Rhopalurus junceus prefers temperatures between 78– 90°F (26 – 32°C). However, they can tolerate very low temperatures as well. For example, this species is also found in mountainous areas (in the Habana-Matanzas plain), with temperatures below 41°F (5°C) recorded nearly every year.

According to the study, during some experiments, about 20 juveniles of these scorpions were accidentally exposed to -32°F (-18°C) and froze completely. One of them even lost metasoma upon handling because they became so rigid. However, half an hour under a heat lamp revived them, showing remarkable resilience to freezing.


The ideal humidity level for Rhopalurus junceus is between 65 – 85 %.

Cuba has a diverse climate, and humidity can vary across different regions and months. For example, in the north during the dry season, it might range from 65% to 75%, while in the south during the rainy season, it can be between 80% and 90%.

Tip: One of the easiest ways to keep the humidity up is to use lots of sphagnum moss inside their enclosure.
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Scorpions typically don’t drink water directly from bowls because they get most of their water from their food. Nonetheless, it is still recommended to give Rhopalurus junceus access to water through a dish anyway.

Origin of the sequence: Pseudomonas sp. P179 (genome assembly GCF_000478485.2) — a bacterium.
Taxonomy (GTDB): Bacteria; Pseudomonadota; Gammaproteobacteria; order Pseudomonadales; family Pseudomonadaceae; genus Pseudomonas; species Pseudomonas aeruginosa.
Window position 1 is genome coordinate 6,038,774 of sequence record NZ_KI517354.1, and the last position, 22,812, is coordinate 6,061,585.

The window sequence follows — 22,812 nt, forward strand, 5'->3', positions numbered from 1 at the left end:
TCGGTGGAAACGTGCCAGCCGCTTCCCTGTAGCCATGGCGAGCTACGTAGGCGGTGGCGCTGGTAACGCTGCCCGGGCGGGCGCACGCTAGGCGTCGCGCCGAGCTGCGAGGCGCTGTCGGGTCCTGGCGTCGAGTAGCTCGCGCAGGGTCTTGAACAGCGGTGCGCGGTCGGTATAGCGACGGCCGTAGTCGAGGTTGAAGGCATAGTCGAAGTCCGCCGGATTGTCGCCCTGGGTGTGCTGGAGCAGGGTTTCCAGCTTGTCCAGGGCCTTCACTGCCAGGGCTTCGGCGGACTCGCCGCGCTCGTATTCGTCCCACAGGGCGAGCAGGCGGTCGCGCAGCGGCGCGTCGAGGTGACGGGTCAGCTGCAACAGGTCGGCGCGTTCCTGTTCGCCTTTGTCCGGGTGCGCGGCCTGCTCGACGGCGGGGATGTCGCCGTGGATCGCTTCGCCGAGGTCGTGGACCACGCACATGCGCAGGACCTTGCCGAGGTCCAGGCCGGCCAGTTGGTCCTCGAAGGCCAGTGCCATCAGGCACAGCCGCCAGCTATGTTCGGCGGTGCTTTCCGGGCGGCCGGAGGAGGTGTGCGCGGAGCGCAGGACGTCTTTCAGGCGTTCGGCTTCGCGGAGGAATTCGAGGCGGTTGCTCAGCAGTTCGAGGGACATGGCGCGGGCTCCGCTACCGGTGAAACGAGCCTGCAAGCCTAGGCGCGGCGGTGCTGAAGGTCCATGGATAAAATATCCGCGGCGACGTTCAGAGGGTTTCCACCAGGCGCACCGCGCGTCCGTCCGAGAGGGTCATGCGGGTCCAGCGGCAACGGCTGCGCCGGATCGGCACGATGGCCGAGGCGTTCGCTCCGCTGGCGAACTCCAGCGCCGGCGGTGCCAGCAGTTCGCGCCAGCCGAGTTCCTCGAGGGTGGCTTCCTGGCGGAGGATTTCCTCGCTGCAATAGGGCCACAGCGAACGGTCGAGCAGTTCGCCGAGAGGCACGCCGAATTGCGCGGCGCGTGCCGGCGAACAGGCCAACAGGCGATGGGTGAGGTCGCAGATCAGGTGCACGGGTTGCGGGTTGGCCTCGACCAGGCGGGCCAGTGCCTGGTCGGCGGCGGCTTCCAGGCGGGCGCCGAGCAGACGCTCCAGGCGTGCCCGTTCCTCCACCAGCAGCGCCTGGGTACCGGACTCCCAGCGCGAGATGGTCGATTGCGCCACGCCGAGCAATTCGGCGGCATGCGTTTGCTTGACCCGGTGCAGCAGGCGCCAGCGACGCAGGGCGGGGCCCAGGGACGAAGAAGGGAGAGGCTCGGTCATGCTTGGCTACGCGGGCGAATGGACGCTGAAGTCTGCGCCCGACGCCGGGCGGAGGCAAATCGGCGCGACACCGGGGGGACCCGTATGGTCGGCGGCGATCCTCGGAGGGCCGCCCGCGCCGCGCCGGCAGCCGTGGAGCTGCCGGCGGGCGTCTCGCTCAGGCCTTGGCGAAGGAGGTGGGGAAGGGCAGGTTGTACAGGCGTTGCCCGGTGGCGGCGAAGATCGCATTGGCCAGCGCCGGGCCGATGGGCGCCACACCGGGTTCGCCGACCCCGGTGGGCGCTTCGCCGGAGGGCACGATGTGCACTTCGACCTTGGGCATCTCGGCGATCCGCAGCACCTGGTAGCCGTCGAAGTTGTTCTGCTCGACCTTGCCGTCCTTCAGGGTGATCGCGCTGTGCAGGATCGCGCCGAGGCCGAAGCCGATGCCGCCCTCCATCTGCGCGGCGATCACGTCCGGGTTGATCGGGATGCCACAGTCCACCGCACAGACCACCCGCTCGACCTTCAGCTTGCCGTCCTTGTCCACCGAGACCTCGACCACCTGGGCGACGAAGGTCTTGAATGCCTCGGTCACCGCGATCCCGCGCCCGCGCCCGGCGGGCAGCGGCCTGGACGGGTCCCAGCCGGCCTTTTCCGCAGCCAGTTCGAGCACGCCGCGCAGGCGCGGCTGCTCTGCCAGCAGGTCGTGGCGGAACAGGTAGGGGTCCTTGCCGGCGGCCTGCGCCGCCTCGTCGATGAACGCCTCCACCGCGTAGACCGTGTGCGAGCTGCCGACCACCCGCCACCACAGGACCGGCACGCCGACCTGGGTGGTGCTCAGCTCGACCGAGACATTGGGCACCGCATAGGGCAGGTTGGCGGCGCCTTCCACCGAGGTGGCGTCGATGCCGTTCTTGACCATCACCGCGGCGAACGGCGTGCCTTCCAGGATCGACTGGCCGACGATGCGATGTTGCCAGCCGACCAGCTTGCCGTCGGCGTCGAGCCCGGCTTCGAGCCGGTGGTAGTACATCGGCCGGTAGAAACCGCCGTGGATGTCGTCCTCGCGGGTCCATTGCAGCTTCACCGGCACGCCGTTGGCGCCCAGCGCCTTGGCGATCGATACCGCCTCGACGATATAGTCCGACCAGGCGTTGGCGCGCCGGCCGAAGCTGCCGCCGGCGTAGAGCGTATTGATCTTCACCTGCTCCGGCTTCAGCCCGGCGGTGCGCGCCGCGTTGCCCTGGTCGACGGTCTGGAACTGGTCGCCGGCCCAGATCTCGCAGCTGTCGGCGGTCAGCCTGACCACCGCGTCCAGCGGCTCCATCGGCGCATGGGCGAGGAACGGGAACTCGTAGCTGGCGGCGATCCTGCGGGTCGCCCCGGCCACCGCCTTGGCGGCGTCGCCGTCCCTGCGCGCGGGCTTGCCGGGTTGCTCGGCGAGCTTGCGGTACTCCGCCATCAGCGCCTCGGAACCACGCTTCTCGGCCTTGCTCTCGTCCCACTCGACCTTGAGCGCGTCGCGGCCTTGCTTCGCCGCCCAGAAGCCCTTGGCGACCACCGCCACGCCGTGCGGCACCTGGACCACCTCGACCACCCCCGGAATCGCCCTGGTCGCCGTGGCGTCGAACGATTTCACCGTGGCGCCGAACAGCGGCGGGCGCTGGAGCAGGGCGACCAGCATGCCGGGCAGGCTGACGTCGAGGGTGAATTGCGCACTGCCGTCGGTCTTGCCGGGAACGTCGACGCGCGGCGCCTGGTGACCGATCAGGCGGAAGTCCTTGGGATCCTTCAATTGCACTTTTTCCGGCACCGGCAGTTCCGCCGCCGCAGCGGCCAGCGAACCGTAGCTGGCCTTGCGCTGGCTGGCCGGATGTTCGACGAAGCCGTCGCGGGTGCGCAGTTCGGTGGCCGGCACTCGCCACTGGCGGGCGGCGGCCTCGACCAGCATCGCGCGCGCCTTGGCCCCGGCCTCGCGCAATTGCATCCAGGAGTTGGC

Even a small plastic bottle cap will be enough. Fill it 1-2 times a month and let it evaporate dry.

Ideally, we need to give them something like bottled spring water. But if you decide to use tap water, let it age for 24 hours before using it. Tap water contains chlorine and it can be toxic to them. 


No special requirements.

Rhopalurus junceus is nocturnal. Thus, ambient light will be enough.

UV lighting

Rhopalurus junceus glows under black light. Blacklight is also an option to make the environment safe in the house while there is a scorpion living. It can help in locating the scorpion if it escapes its cage.

However, UV lighting is not completely safe for scorpions. It stresses them. The point is that ultraviolet is simply a normal part of the light from the sun. These scorpions do not like to be exposed to the sun.

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No special requirement.

Rhopalurus junceus is not an obligate burrower. This species of scorpion does not exhibit a strong instinct and need to create and inhabit burrows as part of its natural behavior. However, they can do that.

Basically, you can use anything (soil, gravel, clay, etc.). However, if you have problems with keeping your humidity high, it will be better to use:

  • coco fiber (Eco earth),
  • peat moss,
  • organic topsoil,
  • Jungle mix soil,
  • Zoo Meds Creatures Creature soil,
  • Reptisoil,
  • The Bio Dude Terra.

These types of substrate are good for maintaining water which helps to stabilize humidity. Therefore, the substrate should always be kept moist enough. It means that it should hold its shape when you squeeze it. However, not so wet that it drips or pools water.

In my opinion, the simplest and cheapest way is to just use coco fiber.

Important: Do not use only sand! Sand often becomes supersaturated even though the top couple of inches are completely dry.